Inherited from the French Project Owner/Project Manager culture, the PO/PM pairing has been the norm for many years, especially in large companies. The majority of mature organizations have long since banished this French specificity. So why shouldn't this movement spread further into 2024?

How to manage without a Product Owner? Here are two scenarios to avoid the PM going into burn-out, crushed by an excessive workload:

  • Reduce the functional scope to be addressed. Smaller scopes for smaller but more numerous teams. In my opinion, this is a good way of giving teams more autonomy and working more efficiently, with a single point of contact on the Product side who makes decisions by combining strategic and tactical visions. Be careful, however, not to fall into the caricature of having micro-teams of 2-3 people, with the consequences of multiplying interconnections and distancing teams from meaning and value. It's all about balance.
  • Autonomous developers. With more mature and involved development teams, the PM can concentrate on a macro vision and delegate the details, such as creating US or quality assurance. This is notably the philosophy pushed by Shape Up where the PM leaves all Delivery to his Product Designer and development team. In the USA, we're already seeing many organizations like this with mature developers interested in business issues. This further highlights the importance of Tech in corporate decision-making.

AI, again, will also prove to be a real accelerator in this change, as it may be delegated tasks such as defining or writing US.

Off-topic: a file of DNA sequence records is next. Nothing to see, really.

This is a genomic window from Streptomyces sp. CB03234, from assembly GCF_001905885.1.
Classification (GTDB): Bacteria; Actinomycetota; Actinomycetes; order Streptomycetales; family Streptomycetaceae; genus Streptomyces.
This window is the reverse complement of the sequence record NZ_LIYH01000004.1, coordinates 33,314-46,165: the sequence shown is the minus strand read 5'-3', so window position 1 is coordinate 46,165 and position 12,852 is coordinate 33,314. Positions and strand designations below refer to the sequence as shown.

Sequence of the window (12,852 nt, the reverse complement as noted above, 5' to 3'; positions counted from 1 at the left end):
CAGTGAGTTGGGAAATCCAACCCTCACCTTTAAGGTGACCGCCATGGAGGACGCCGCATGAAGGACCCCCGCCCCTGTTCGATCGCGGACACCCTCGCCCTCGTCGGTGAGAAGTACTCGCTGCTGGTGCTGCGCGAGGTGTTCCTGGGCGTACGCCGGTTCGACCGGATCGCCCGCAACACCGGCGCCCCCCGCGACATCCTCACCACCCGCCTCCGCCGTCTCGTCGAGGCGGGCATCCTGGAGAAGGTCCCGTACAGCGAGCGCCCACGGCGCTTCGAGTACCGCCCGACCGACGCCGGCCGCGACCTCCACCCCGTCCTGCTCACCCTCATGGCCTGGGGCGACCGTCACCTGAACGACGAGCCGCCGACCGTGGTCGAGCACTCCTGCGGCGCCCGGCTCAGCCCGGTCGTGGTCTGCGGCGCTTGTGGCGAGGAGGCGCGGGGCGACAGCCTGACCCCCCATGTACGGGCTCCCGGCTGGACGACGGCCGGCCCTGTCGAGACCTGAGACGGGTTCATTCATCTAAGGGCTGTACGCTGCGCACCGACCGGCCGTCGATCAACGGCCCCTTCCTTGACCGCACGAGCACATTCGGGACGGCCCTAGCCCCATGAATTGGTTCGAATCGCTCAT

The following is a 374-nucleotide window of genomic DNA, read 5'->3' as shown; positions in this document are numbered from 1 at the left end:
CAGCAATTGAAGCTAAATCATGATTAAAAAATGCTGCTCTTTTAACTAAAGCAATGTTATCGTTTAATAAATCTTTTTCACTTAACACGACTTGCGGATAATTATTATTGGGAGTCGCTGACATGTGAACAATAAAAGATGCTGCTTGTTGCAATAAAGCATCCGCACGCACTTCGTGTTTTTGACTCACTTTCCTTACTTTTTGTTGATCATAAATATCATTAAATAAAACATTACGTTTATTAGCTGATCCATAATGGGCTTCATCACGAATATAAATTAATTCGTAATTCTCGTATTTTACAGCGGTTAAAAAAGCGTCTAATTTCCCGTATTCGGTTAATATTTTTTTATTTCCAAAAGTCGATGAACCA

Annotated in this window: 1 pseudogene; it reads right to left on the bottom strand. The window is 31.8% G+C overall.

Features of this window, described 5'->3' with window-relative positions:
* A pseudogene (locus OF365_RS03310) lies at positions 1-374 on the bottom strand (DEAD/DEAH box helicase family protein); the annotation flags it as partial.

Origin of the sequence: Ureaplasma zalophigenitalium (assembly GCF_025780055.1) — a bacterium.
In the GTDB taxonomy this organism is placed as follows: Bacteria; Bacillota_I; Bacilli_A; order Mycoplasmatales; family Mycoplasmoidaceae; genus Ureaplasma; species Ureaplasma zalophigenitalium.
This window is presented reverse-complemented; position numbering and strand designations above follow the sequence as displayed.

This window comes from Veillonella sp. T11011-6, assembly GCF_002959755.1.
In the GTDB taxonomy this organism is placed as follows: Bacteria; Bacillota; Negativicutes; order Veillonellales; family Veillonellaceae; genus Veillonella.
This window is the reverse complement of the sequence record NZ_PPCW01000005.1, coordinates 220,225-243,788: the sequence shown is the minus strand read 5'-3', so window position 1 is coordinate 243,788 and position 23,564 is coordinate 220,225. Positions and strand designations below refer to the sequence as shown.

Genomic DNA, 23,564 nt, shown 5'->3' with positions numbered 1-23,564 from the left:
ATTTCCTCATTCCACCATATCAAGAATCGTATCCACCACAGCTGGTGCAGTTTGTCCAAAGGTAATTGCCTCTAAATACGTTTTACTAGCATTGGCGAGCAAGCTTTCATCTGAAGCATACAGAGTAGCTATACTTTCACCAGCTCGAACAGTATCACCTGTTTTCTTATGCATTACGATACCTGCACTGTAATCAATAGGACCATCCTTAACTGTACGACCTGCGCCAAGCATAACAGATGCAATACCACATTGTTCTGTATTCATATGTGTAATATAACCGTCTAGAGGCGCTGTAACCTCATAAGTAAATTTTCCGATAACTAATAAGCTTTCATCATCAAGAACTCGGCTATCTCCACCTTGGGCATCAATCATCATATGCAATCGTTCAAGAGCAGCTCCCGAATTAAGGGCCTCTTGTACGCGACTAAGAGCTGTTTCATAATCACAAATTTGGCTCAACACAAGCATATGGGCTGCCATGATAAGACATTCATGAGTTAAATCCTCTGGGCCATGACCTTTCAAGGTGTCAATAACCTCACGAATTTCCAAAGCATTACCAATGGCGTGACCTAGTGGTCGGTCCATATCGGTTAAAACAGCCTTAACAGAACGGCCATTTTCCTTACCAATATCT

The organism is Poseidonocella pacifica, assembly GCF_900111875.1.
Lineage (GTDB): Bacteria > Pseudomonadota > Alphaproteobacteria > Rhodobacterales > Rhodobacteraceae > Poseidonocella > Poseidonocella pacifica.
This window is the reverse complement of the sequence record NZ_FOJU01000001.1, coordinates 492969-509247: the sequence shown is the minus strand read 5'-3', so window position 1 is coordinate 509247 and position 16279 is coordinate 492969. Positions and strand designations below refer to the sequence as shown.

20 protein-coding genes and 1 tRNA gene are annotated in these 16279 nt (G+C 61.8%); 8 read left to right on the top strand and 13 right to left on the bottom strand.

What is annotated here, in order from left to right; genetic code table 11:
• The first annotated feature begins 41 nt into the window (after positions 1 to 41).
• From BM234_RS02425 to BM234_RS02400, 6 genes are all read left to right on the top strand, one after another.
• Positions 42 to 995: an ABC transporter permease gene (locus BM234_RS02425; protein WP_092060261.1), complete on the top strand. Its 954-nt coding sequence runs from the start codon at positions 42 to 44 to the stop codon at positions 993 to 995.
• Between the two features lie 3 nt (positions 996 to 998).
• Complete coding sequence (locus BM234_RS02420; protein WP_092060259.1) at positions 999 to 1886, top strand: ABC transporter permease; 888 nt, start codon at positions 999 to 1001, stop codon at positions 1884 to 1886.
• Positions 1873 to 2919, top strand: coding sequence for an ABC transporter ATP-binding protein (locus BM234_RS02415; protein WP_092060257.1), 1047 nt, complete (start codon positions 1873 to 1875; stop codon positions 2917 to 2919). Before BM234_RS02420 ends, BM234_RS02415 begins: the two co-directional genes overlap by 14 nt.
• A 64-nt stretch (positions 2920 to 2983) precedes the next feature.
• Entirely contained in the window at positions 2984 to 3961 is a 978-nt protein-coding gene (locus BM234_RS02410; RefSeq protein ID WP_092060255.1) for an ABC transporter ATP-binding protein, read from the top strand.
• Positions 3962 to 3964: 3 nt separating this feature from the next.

#2 The PM will be pushed more towards strategy

Confidence index: 3/5

One of the buzz stories of 2023 on the Product side was undoubtedly the talk given by Brian Chesky, co-founder and CEO of Airbnb at the Figma Config 2023. During his talk, he gave his vision of the role of the PM, which will also be a Marketing role. Outcry from some, nods of agrement from others, my aim is not to add fuel to the fire, but rather to serve as a reflection on the positioning of the PM role in relation to Marketing, and more specifically to the role of PMM, which is booming in France.

Hortense Bouzoud, Product Marketing Management Director at Thiga, provides some background information on the subject:

  • Airbnb is a pure B2C player where the product is strongly linked to the brand, so the 'Marketing' dimension of the PMM is quite reduced.
  • The American culture and the maturity of the developers mean that the role of PO does not exist, as these responsibilities fall to the developers. This leaves room for the PM to focus on strategic issues, particularly marketing.

AirBnB's organizational context leaves little room for a PMM-PM pairing, and it's only natural that the PM stretches his scope towards marketing. As Brian Chesky himself recently reminded us, "the important thing is that tech and marketing work closely together, regardless of the title or the person." In addition to this, AirBnB has been reorganized to have fewer PMs, but people with higher seniority and level of responsibility, so more strategic, and more attention allocated to Product Marketing subjects.

From there to saying that the roles of the PM and the PMM will (re)merge, there is but one step..

#3 More experienced profiles

Confidence index: 3/5

For a long time, career paths in Product boiled down to Product Owner > Product Manager > Product Leader. Now, more and more IC (Individual Contributor) roles are emerging. "We don't value non-management career development opportunities enough, both in terms of responsibilities but also salaries" confirms Marion Darnet, Product careers officer. Beyond the role of Product Ops, which we've talked about a lot in 2023 and which will still be relevant, it's the roles of Principal PM and Staff PM that will emerge. These are very senior PM profiles - with responsibilities focused on strategy and vision, and excellent market knowledge acquired over the years - will bring real added value to an organization and relieve Product Leaders of the task of animating a community.

"Less is more". This could be the motto for Product Management in 2024. Fewer people (but more senior), fewer features (but the right ones) for greater efficiency and impact, all boosted by AI. How do you see Product Management in France at the end of 2024?

To learn more about our job: download our book Agile Product Management